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If you ever find yourself in the town of Hartlepool, you ought to visit the Cameron Brewery Heritage Centre located next door to the brewery. It offers a remarkable and educational insight into beer production, as well as a fascinating story of entrepreneurial activity, innovation, social history and political maneuvering. Interactive displays trace brewing through the ages and the rise of the present company from its origins in 1865 when John William Cameron first entered the Lion Brewery. You will also likely learn about the story of the Hartlepool monkey, a popular local story spawned during the Napoleonic wars, during which time there was a fear of a French invasion of Britain and much public concern about the possibility of French infiltrators and spies. The fishermen of Hartlepool, fearing an invasion, kept close watch on a French vessel in their waters as it struggled against a storm. When the vessel was severely battered and sunk, they turned their attention to the wreckage that washed ashore. Among the wreckage lay a lone survivor, the ship’s pet monkey, dressed to amuse the ship’s crew in a military-style uniform. The fishermen apparently ‘apprehended’ and questioned the monkey and held a beach-based trial. Unfamiliar with what a Frenchman looked like, they came to the conclusion that this monkey was a French spy and should be sentenced to death. The unfortunate creature was to die by hanging in a public execution. And you thought the Americans had a disdain for the French!OK, enough with the Monkey talk… The Lion Brewery’s famous Strongarm brand was established in 1955 to meet the growing demands for a stronger draught beer. Popularity would soon be established as word spread of its easy-drinking complexity. This classic northern English ale is characterized by complex layers of malt and subtle balancing hops. We found it to be a well-rounded, ruby red ale with a distinctive, tight creamy head. Loaded with flavorful nuances, look for notes of pear, apple, toffee and caramelized sugar. Strongarm was recently awarded a gold medal, with a score of 92 points, in the English brown ales category at the World Beer Championships, sponsored by Chicago’s Beverage Testing Institute. Enjoy with stuffing, pork with brown sauce, or a slice of apple pie.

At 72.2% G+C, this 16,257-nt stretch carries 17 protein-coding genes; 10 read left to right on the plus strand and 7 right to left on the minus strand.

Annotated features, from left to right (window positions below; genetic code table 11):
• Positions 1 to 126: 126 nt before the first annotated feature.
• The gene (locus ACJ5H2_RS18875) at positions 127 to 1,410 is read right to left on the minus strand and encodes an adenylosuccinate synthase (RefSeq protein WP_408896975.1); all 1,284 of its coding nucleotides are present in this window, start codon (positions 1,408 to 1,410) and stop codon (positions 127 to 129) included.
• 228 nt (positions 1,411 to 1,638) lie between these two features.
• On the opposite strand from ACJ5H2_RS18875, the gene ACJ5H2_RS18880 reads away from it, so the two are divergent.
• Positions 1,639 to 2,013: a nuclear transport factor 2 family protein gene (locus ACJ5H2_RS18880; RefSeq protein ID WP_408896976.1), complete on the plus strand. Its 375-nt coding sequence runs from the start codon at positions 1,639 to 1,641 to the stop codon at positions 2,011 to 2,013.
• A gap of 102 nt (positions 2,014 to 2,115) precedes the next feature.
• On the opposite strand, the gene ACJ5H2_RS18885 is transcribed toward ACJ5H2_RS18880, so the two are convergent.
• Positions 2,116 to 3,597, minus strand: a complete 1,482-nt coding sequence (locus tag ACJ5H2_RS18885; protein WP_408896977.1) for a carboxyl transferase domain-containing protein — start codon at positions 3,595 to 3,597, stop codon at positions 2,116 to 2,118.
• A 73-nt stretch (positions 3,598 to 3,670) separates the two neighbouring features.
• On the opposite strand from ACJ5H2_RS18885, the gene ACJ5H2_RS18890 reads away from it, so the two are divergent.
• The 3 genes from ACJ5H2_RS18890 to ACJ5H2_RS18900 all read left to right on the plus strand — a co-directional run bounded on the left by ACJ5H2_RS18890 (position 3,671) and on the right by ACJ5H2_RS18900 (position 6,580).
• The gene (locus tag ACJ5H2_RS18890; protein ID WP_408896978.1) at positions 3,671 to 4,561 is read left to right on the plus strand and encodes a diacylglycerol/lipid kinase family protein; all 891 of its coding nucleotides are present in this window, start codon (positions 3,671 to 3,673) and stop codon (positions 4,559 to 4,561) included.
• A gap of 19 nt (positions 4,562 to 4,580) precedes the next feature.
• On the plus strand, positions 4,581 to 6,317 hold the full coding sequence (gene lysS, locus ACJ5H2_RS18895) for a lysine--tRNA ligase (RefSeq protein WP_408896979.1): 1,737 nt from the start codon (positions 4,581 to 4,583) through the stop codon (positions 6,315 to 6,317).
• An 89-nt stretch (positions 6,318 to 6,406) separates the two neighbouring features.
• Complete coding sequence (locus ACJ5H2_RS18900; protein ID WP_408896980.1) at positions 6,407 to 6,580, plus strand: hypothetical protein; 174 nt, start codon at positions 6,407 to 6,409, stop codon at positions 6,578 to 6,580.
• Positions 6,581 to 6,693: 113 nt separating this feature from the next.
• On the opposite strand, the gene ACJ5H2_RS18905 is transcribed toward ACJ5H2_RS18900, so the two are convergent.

The second beer featured this month is from another beer authority of the world—England. The beers that dominate the British ‘pubscape’ are distinguished by one characteristic—they are predominantly ales. Just to refresh the memory, all beers can be broken down in to two general categories: ales and lagers. For hundreds of years, breweries the world over specialized in ales of some sort or another, be they bitters, stouts, porters, wits, IPAs, etc. With the advent of the bottom-fermented Pilsner lager beer in the 1840s (first created in what is today known as the Czech Republic), the popularity of top-fermented ales waned as a ferocious popularity of lager beers spread rampantly. Today Pilsner beer, as a style, is the most commonly consumed beer on the planet. Its clean, crisp, often light-bodied nature makes it an apt thirst-quenching beer, and its bottom-fermenting lager yeast yield a flavor that is often less complex, and therefore more widely received upon the public palate, than ales (it should be noted however, that some “species” of lagers can in fact possess particularly robust characteristics, such as the Eisbock style featured above, a style that often surprises folks who are familiar with the general characteristics delineating ales from lagers).